to play, but how they fit together is often mysterious. They’re also fun and, at times, comical. “Aspirations” is also the title of one of the major pieces in the show. It includes a couple of blowup “lounges” in which two people lie and pull on strings connected to small blowers that provide the air that keeps the lounges inflated. In his statement, Lubell notes that “Aspirations” allows participants “to explore collaboration, competition, and communication as they negotiate how much air to keep for themselves and how much to share with their partner.” Lubell is constantly tinkering with his pieces, even when they’re on exhibit. He futzed over “Aspirations” even while busily discussing it with a group of art students. Nothing is permanent, he says. He laughs when he talks about his penurious life as an artist. In his decades-long career, he’s garnered a profit in only three years, despite having been featured in galleries all across the United States and in Europe and Japan. He supports his artwork by doing carpentry. To see a number of videos of Lubell and his work, go to vimeo. com/user5685214. And to fully enjoy the exhibit, take a friend to the gallery and just have fun. □

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31


NIGHTLIFE

THURSDAY 09/05—WEDNESDAY 09/11 TOWNSHIP: Local rock band plays the hits. Thu, 9/5, 6pm. La Salles, 229 Broadway St.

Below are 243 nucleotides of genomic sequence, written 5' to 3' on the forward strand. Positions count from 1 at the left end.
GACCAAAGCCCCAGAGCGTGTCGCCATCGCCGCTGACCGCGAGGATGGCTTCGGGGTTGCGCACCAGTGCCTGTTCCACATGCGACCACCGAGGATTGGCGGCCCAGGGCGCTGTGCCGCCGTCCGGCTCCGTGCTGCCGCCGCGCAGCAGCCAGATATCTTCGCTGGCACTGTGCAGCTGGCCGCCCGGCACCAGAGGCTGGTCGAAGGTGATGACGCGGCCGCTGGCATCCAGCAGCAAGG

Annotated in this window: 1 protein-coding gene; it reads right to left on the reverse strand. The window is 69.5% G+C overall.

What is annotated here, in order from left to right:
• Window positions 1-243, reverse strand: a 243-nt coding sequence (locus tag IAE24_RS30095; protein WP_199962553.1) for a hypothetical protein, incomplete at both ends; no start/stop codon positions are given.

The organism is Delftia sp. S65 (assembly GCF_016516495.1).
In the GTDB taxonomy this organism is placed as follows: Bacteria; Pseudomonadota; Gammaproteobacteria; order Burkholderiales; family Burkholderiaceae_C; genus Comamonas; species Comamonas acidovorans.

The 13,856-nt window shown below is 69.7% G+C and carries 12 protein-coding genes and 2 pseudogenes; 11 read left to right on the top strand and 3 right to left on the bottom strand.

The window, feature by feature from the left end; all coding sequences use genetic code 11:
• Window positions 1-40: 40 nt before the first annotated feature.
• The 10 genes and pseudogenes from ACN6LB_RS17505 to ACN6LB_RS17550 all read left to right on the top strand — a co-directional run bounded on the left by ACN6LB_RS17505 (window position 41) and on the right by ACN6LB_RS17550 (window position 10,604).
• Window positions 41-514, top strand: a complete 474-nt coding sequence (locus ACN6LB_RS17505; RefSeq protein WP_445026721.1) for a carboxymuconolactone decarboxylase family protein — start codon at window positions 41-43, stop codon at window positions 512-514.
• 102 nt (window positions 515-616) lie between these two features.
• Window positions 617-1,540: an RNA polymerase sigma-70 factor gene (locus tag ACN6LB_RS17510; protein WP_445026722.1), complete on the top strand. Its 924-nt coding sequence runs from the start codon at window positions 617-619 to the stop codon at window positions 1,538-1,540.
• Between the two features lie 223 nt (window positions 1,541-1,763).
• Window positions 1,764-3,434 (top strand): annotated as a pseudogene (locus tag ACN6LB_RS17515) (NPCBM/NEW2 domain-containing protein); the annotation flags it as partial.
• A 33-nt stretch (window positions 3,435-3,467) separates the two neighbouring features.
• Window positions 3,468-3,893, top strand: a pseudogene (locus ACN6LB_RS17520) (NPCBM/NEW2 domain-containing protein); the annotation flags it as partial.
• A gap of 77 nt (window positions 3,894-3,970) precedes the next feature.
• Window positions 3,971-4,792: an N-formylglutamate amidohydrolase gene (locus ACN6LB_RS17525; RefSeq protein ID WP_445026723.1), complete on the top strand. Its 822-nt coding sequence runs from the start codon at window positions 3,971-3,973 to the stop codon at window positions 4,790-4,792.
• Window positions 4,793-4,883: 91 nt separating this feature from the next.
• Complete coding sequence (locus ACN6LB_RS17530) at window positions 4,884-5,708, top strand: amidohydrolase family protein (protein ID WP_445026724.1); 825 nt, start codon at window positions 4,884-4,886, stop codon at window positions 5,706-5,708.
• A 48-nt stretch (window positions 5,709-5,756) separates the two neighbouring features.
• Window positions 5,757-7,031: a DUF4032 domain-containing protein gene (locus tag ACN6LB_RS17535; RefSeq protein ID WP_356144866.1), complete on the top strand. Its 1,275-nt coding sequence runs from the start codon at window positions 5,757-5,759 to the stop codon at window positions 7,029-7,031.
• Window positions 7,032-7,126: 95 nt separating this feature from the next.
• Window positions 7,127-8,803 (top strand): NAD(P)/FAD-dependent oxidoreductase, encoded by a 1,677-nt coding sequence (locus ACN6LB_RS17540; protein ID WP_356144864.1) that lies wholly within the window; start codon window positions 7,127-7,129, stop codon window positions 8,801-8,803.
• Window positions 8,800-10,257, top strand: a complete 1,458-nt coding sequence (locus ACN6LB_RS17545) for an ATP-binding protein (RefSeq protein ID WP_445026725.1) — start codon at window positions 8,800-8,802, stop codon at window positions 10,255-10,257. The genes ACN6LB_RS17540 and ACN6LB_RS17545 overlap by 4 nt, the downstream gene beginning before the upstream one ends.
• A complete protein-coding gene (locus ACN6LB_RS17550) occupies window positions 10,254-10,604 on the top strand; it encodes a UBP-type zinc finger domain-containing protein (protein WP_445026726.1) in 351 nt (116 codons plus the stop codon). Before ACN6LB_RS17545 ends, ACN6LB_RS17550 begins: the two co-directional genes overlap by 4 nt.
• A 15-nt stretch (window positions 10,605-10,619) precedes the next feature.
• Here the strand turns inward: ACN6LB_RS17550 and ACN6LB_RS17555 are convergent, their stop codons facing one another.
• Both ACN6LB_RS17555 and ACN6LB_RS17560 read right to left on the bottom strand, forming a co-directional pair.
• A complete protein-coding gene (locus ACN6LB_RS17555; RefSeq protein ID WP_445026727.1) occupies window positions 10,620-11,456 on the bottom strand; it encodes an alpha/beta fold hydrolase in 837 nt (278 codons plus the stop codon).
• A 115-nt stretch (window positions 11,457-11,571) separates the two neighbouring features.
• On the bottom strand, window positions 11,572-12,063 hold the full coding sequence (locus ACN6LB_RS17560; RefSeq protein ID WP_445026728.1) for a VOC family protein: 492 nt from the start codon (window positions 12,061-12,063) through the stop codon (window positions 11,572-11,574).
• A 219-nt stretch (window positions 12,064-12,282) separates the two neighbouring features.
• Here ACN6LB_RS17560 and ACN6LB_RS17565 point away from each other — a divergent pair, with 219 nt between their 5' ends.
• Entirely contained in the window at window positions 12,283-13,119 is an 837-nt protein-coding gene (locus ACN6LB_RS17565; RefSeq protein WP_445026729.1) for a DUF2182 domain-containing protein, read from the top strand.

6FRIDAY

ARISE ROOTS: Roots-reggae band from LA performs, One Sol and DJ PhG share the bill. Fri, 9/6, 9pm. $10-$13. Lost On Main, 319 Main St., 892-2445.

BREW KETTLE COMEDY NIGHT: Dillon Collins presents a lineup of local and out-of-town comedians. Show is free and all-ages. Fri, 9/6, 7pm. The Brew Kettle Taproom and Bottle Shop, 995 Nord Ave, Ste. 150.

BLACK FLAG Tonight, Sept. 5 Senator Theatre SEE THURSDAY

DECADES: Chico five-piece band

5THURSDAY

dance along with: top-40, “throwback” or EDM. . Thu, 9/5, 8pm. $7. El Rey Theater, 230 W. Second St. elreychico.com

BLACK FLAG: Legendary punk group— featuring original and founding guitarist Greg Ginn—performs with The LineCutters and King Nun. Thu, 9/5, 9pm. $20. Senator Theatre, 517 Main St. jmaxproductions.net

THUMPIN’ THURSDAY ROCK ’N’ BLUES JAM: Hosted by the Loco-Motive Band plus special guests. All musicians and music enthusiasts welcome. Thu, 9/5, 8pm. Studio Inn Lounge, 2582 Esplanade, (408) 449-2179.

ON DRUGS: Rad art-rock band from Portland performs. Joined by Bay Area punks The Brankas and Chico favorites Pervert and Iver. All ages. Thu, 9/5, 8pm. $7. 1078 Gallery, 1710 Park Ave. 1078gallery.org

THURSDAY NIGHT DJ: Beat the heat

SILENT DISCO: Pop on your headphones and pick one of three playlists to

32

CN&R

SEPTEMBER 5, 2019